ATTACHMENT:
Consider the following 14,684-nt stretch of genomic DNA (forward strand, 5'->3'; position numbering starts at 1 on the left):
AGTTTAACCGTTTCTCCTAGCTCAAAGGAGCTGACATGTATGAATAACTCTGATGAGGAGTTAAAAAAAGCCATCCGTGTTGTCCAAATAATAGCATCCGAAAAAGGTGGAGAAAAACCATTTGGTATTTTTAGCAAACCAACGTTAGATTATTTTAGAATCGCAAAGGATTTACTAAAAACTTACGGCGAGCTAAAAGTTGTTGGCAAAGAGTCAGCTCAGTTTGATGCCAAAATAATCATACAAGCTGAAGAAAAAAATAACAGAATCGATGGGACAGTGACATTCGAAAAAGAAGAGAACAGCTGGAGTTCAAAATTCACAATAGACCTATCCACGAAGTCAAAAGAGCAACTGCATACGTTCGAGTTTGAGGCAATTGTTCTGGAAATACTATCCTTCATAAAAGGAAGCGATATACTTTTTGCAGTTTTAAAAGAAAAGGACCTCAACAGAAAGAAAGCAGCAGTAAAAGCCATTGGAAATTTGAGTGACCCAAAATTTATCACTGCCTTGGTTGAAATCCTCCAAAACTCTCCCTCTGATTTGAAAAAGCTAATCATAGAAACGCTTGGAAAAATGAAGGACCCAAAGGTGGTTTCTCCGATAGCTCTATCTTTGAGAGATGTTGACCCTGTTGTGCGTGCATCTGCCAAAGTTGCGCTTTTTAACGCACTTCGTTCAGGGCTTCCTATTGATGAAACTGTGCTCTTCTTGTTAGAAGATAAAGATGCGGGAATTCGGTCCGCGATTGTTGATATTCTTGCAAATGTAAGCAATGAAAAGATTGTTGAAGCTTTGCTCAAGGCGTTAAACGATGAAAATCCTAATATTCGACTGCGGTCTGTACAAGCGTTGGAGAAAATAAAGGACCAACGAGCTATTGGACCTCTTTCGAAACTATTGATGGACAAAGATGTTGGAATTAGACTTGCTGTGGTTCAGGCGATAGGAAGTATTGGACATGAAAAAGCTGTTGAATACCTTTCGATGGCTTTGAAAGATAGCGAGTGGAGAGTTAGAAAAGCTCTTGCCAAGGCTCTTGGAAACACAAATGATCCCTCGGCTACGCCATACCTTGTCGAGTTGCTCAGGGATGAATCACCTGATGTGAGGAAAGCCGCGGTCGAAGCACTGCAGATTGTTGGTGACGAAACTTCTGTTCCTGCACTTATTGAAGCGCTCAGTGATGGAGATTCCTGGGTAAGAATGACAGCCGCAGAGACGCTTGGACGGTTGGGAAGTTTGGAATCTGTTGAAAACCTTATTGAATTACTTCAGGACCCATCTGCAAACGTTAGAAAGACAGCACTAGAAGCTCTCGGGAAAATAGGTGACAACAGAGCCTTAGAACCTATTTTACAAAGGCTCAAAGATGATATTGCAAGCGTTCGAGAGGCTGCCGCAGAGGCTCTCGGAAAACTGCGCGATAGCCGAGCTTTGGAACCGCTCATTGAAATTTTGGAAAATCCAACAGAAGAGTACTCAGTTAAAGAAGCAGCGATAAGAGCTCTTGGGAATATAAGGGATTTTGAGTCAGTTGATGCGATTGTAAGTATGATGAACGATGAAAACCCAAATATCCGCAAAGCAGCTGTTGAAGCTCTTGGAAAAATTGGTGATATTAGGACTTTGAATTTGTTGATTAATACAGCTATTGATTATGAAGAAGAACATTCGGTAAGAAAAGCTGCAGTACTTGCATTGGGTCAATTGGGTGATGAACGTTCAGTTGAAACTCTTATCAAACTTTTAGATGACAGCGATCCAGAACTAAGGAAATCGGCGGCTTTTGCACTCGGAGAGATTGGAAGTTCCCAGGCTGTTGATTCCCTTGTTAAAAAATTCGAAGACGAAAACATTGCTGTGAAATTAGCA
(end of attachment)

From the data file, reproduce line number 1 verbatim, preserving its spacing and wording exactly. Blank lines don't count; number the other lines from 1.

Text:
Consider the following 14,684-nt stretch of genomic DNA (forward strand, 5'->3'; position numbering starts at 1 on the left):